Safety and Efficacy of Investigational Anti-Influenza Immune Plasma in Treating Influenza

Overview

About this study

This randomized, open-label, multicenter phase 2 trial will assess the safety, efficacy, and pharmacokinetics (PK) of anti-influenza plasma in subjects with influenza A or B. Hospitalized subjects with influenza A or B that have either a low oxygen level or a high respiratory rate will be eligible for study participation. This study will enroll adults, children and pregnant women.

Participation eligibility

Participant eligibility includes age, gender, type and stage of disease, and previous treatments or health concerns. Guidelines differ from study to study, and identify who can or cannot participate. There is no guarantee that every individual who qualifies and wants to participate in a trial will be enrolled. Contact the study team to discuss study eligibility and potential participation.

Inclusion Criteria:

  • Diagnosis of influenza A or B prior to enrollment
  • Hospitalization for signs and symptoms of influenza (decision for hospitalization will be up to the individual treating clinician).
  • Abnormal respiratory status, defined as room air saturation of oxygen (SaO2) less than 93% or tachypnea (respiratory rate above normal)
  • Agree to the storage of specimens and data
  • ABO compatible plasma available on site or available within 24 hours after randomization with activity against locally circulating strains of influenza

Exclusion Criteria:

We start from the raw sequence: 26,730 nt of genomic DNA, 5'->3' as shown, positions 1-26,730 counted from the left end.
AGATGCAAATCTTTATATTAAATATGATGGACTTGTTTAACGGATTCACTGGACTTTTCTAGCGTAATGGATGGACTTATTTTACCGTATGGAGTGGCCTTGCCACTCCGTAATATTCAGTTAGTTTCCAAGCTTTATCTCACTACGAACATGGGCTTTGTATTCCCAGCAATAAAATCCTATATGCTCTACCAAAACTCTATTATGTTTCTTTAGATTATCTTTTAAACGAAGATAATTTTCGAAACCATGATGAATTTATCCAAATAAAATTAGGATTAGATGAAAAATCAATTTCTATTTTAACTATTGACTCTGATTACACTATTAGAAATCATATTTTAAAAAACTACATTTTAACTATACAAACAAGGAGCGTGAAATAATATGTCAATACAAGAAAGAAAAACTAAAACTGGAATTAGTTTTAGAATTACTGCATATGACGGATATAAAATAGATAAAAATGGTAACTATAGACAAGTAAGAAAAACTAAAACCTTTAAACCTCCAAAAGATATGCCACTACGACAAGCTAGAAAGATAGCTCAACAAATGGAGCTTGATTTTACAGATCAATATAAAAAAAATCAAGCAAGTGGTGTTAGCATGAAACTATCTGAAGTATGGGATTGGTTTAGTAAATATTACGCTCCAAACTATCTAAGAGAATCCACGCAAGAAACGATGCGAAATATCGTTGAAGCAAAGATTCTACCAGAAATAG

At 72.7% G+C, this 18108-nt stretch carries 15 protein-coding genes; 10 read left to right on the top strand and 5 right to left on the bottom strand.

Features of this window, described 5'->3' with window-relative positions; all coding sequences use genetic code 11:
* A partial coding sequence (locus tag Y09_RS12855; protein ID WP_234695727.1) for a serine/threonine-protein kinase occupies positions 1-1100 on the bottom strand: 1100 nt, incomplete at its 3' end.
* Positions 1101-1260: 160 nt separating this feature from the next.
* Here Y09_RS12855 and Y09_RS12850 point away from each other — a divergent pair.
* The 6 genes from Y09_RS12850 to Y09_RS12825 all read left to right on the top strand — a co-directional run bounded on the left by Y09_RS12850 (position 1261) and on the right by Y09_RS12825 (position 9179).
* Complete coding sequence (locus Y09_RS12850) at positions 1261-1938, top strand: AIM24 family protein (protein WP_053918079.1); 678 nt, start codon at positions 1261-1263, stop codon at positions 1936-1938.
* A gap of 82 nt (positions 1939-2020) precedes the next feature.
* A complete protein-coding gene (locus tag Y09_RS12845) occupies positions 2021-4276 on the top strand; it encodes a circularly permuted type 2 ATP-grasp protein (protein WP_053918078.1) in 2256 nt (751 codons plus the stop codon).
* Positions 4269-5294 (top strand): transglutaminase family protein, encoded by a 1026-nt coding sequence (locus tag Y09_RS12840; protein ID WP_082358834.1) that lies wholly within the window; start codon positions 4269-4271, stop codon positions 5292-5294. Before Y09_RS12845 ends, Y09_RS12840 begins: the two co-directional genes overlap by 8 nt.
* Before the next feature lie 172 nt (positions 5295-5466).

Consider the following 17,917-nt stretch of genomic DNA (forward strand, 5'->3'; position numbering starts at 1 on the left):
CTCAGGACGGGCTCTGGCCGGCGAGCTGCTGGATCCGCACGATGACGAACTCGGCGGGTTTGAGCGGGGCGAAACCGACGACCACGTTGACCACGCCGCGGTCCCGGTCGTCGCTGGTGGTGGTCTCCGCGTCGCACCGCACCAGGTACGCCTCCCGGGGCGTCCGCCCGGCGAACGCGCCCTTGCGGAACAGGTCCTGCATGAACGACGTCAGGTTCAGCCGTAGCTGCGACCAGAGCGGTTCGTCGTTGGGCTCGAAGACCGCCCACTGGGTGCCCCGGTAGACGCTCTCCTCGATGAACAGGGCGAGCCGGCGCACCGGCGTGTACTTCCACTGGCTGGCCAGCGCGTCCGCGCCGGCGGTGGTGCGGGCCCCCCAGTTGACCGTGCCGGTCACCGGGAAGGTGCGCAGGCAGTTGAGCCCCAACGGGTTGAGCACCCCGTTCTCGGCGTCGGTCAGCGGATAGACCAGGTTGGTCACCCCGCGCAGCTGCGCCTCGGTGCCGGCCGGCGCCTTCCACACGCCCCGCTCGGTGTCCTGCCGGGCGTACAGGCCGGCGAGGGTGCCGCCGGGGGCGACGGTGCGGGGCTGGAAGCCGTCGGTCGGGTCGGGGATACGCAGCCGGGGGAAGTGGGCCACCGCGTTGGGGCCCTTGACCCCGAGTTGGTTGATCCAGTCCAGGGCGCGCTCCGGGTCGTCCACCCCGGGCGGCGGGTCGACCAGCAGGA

• Receipt of non-licensed treatment for influenza within the last 2 weeks (or plans to receive any time during the study). This does not include licensed drugs at nonapproved doses, off-label indications, or drugs available under an Emergency Use Authorization (EUA).
  • Symptoms or signs of the acute influenza-like illness have occurred for more than 7 days prior to enrollment.
  • History of severe allergic reaction to blood products (as judged by the investigator).
  • Medical conditions for which receipt of 500 mL volume (or 8 mL/kg for pediatric patients) may be dangerous to the subject (e.g. decompensated congestive heart failure [CHF], etc.)
  • Clinical suspicion that etiology of illness is primarily bacterial

Participating Mayo Clinic locations

Study statuses change often. Please contact the study team for the most up-to-date information regarding possible participation.

Mayo Clinic Location Status

Rochester, Minn.

Mayo Clinic principal investigator

Philippe Bauer, M.D., Ph.D.

Closed for enrollment

More information

Publications

  • Influenza A (H5N1) virus with an amino acid substitution in neuraminidase conferring high-level resistance to oseltamivir was isolated from two of eight Vietnamese patients during oseltamivir treatment. Both patients died of influenza A (H5N1) virus infection, despite early initiation of treatment in one patient. Surviving patients had rapid declines in the viral load to undetectable levels during treatment. These observations suggest that resistance can emerge during the currently recommended regimen of oseltamivir therapy and may be associated with clinical deterioration and that the strategy for the treatment of influenza A (H5N1) virus infection should include additional antiviral agents. Read More on PubMed